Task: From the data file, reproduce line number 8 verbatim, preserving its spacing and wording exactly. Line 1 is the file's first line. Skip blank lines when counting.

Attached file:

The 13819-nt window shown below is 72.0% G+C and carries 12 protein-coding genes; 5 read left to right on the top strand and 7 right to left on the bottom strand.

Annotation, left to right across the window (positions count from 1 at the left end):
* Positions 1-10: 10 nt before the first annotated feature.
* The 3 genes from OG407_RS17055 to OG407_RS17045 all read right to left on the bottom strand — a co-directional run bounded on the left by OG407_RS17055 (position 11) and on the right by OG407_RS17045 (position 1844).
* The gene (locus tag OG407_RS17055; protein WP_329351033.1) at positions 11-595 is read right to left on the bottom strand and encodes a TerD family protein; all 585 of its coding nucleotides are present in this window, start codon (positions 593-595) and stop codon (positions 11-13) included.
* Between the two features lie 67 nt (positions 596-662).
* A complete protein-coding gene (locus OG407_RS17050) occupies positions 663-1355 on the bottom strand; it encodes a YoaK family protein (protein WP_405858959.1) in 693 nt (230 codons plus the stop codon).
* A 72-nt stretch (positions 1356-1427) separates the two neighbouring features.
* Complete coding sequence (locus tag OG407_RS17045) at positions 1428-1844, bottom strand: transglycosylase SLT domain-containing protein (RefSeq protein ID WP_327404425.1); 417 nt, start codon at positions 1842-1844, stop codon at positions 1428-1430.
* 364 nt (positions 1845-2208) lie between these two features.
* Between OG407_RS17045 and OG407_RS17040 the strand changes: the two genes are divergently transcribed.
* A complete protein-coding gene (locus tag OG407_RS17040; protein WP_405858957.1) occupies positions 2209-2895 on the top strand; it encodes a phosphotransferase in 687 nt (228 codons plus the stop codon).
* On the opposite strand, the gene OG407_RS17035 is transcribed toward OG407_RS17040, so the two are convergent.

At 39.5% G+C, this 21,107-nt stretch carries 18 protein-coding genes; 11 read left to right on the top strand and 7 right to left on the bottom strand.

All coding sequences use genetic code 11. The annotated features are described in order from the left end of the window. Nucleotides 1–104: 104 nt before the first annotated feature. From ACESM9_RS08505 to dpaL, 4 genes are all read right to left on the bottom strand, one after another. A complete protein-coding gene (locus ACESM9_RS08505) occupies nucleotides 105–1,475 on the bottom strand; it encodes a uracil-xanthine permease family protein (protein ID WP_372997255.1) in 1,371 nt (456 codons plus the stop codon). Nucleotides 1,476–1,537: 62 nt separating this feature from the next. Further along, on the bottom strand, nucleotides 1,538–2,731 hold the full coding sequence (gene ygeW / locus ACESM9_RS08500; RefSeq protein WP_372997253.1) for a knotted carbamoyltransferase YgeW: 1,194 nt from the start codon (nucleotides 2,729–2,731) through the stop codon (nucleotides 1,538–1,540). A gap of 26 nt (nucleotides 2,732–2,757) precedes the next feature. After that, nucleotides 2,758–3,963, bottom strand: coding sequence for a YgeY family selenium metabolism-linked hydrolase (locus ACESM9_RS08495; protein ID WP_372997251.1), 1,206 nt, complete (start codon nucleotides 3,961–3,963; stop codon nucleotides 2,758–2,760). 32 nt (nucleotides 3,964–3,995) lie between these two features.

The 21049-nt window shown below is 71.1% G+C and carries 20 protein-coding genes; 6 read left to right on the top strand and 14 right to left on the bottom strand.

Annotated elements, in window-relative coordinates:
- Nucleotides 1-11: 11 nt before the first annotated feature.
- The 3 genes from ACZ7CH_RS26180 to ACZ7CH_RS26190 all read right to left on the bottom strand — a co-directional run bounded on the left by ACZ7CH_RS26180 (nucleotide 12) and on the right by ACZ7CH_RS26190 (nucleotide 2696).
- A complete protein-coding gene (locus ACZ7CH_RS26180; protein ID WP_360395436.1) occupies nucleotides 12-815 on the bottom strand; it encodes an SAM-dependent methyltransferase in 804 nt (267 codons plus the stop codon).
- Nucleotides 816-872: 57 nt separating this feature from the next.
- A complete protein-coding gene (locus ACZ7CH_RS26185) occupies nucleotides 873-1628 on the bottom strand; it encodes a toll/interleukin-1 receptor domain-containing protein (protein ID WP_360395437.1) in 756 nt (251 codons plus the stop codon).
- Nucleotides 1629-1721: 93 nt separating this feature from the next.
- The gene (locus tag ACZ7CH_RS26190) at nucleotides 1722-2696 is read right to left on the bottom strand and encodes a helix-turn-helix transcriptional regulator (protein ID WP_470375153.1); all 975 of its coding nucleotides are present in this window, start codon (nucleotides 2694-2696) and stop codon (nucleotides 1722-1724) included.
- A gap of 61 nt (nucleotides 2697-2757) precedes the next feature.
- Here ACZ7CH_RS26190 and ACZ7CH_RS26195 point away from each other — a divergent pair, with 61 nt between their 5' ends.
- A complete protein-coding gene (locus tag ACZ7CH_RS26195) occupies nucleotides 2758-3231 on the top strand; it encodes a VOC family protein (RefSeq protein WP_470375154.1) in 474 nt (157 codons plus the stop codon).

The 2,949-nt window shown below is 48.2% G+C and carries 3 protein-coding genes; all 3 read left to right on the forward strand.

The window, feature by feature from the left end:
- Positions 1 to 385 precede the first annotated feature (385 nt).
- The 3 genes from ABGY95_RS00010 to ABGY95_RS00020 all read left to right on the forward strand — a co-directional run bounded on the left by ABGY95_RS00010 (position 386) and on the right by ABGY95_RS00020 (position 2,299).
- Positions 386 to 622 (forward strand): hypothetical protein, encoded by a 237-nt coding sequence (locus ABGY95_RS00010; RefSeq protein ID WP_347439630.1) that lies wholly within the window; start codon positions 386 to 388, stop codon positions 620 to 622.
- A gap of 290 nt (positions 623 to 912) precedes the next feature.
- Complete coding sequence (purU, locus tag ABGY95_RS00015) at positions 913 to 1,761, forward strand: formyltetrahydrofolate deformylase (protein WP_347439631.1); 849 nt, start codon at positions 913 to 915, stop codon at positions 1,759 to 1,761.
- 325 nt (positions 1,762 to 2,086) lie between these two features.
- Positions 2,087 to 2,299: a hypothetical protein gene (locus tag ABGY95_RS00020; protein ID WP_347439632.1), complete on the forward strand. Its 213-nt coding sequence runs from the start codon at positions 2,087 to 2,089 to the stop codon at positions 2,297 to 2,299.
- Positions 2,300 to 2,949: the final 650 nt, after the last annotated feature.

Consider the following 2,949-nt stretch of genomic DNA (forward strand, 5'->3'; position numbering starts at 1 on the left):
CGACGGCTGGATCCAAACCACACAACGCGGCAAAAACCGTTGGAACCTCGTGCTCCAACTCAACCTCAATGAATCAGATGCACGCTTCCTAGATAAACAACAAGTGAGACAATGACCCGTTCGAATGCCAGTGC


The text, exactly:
* A 72-nt stretch (positions 1356-1427) separates the two neighbouring features.